There's a fantastic pictorial record of Brunswick's first century in the Moreland Libraries collection and it's even available as a download through the Local History Catalogue. It's called 'Pictorial Brunswick 1839-1939' and was prepared during the Centenary year (ie 1939).
In all likelihood it was prepared by the Brunswick Historical Society, a group that had been established in 1937 to prepare for all the Centenary activity. In July 1938 (see Age, 29 July 1938), they'd had a large number of glass lantern slides printed and they put on an exhibition at the Town Hall. According to the newspaper, it showed 'old homesteads, the birth of Industry, the development of transport, and many interesting landmarks'. The Society donated their lantern slides to the Council and today the images have been digitised and made available through the Moreland Libraries catalogue. The Brunswick Historical Society disbanded in October 1959 and today we have the Brunswick Community History Group, which is interested in collecting memories, memorabilia and images from Brunswick's rich past.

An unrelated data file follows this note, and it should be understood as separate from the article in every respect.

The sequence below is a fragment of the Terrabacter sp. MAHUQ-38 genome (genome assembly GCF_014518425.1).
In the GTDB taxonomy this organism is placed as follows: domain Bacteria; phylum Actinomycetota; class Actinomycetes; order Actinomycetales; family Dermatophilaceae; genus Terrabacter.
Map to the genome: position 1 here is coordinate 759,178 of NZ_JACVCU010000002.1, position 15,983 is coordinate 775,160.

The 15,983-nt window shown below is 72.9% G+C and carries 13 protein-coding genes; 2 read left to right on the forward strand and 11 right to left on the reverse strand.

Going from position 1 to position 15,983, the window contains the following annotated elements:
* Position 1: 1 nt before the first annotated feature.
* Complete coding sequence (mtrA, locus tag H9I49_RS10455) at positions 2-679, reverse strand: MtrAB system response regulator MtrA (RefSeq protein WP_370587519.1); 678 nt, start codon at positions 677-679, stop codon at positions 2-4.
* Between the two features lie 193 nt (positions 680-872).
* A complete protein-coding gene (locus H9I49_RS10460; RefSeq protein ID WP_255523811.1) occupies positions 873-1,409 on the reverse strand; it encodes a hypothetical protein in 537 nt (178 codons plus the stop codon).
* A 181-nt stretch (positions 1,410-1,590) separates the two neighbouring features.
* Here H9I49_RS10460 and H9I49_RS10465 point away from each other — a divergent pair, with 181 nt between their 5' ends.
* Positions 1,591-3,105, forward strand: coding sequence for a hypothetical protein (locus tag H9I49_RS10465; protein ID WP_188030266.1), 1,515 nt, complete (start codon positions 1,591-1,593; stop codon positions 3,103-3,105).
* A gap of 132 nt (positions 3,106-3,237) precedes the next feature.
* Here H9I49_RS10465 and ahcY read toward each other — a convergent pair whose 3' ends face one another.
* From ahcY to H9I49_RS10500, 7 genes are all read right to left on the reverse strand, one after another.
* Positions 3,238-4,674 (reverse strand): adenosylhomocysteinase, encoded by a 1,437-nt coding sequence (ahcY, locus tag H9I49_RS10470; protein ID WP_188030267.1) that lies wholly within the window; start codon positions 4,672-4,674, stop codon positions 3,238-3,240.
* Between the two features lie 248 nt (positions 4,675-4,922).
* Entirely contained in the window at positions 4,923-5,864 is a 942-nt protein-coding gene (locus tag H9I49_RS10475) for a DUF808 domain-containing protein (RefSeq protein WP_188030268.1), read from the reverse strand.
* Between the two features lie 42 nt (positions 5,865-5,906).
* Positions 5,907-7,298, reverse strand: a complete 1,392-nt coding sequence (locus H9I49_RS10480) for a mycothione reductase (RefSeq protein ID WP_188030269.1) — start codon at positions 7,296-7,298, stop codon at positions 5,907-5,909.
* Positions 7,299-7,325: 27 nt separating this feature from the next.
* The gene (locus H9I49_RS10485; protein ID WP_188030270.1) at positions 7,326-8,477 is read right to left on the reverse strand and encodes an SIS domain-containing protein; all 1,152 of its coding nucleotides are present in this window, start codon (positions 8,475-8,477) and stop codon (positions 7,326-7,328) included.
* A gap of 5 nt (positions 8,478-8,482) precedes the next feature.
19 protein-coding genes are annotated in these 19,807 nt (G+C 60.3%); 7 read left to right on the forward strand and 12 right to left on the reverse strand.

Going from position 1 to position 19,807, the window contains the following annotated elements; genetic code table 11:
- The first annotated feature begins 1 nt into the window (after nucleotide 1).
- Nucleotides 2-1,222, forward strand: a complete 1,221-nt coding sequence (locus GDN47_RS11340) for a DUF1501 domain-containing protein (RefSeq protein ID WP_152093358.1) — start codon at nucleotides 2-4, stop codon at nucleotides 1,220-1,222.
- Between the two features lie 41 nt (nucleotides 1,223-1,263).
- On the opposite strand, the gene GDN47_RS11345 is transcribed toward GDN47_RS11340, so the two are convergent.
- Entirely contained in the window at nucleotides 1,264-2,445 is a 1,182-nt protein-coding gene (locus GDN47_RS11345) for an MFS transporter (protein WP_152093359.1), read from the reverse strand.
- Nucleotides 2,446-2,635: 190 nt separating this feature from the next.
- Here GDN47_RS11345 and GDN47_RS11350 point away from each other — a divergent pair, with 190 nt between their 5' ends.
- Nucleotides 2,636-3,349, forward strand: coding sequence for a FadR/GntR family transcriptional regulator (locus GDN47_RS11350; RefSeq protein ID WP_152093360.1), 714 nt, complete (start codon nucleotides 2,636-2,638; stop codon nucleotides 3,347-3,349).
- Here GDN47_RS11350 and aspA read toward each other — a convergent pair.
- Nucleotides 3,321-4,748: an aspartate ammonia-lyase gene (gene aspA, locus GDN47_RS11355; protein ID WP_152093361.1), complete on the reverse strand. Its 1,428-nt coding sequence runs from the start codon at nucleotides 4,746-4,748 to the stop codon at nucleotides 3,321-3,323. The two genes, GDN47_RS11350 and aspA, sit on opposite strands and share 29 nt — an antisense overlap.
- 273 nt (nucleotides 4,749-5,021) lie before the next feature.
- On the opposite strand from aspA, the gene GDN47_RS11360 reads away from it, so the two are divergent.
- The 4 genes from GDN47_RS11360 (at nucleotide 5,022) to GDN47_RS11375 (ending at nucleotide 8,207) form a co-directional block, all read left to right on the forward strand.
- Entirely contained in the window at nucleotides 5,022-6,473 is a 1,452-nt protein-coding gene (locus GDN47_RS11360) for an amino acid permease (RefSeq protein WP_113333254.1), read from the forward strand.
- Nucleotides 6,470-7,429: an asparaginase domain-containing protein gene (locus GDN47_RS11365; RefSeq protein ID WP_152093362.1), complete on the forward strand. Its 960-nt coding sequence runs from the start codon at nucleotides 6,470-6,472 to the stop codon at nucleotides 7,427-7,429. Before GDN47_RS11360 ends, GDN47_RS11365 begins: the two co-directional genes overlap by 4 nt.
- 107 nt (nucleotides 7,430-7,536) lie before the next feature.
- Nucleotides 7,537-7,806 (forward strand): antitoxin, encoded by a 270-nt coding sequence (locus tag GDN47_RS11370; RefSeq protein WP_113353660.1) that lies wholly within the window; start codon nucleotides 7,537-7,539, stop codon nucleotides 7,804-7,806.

And here is one image from 'Pictorial Brunswick' showing part of the suburb's rich industrial heritage. It's the stone quarry that was worked on the site of what is now Our Lady Help of Christians, in Nicholson Street, East Brunswick. The house in the background has been identified as Yeo House (which was in Barkly Street east and was the home of an early Mayor Thomas Stranger, councillor and quarryman).